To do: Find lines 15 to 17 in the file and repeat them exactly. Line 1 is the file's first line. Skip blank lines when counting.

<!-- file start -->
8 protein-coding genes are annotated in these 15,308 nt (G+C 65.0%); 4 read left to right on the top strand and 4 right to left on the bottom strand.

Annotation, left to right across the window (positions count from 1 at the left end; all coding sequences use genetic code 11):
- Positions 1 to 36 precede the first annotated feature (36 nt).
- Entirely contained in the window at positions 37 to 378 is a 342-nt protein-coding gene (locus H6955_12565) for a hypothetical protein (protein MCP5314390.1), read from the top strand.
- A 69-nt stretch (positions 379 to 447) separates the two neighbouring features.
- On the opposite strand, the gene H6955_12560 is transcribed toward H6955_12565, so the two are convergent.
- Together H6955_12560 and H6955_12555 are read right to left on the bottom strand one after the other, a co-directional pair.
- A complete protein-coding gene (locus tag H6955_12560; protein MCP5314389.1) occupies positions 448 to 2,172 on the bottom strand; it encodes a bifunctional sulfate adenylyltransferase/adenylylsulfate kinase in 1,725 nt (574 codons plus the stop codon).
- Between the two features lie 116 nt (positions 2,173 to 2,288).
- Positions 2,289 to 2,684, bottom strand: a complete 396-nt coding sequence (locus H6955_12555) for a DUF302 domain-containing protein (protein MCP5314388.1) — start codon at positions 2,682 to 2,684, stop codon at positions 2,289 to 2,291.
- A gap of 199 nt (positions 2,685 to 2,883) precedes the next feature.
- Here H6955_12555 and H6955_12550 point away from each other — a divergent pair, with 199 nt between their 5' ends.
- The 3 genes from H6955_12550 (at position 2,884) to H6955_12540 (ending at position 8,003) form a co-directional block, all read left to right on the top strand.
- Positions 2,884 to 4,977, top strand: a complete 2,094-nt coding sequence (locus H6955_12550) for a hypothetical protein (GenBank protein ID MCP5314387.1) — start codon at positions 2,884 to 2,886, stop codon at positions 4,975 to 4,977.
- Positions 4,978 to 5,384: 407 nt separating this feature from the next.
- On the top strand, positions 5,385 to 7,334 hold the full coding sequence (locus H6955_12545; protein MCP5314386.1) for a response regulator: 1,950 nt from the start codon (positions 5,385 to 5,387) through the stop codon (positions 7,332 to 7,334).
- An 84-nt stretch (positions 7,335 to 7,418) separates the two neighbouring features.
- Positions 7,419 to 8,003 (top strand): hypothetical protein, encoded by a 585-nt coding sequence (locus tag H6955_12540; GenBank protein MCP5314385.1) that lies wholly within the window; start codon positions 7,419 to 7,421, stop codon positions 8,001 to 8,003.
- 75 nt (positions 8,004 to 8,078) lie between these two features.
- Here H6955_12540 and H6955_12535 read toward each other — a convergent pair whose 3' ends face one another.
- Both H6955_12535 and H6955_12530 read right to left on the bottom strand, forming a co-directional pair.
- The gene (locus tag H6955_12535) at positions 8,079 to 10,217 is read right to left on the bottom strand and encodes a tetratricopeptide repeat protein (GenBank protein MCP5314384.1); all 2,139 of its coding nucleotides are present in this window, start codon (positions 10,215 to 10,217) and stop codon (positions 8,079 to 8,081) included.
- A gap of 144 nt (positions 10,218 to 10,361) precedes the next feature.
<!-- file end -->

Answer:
- Positions 4,978 to 5,384: 407 nt separating this feature from the next.
- On the top strand, positions 5,385 to 7,334 hold the full coding sequence (locus H6955_12545; protein MCP5314386.1) for a response regulator: 1,950 nt from the start codon (positions 5,385 to 5,387) through the stop codon (positions 7,332 to 7,334).
- An 84-nt stretch (positions 7,335 to 7,418) separates the two neighbouring features.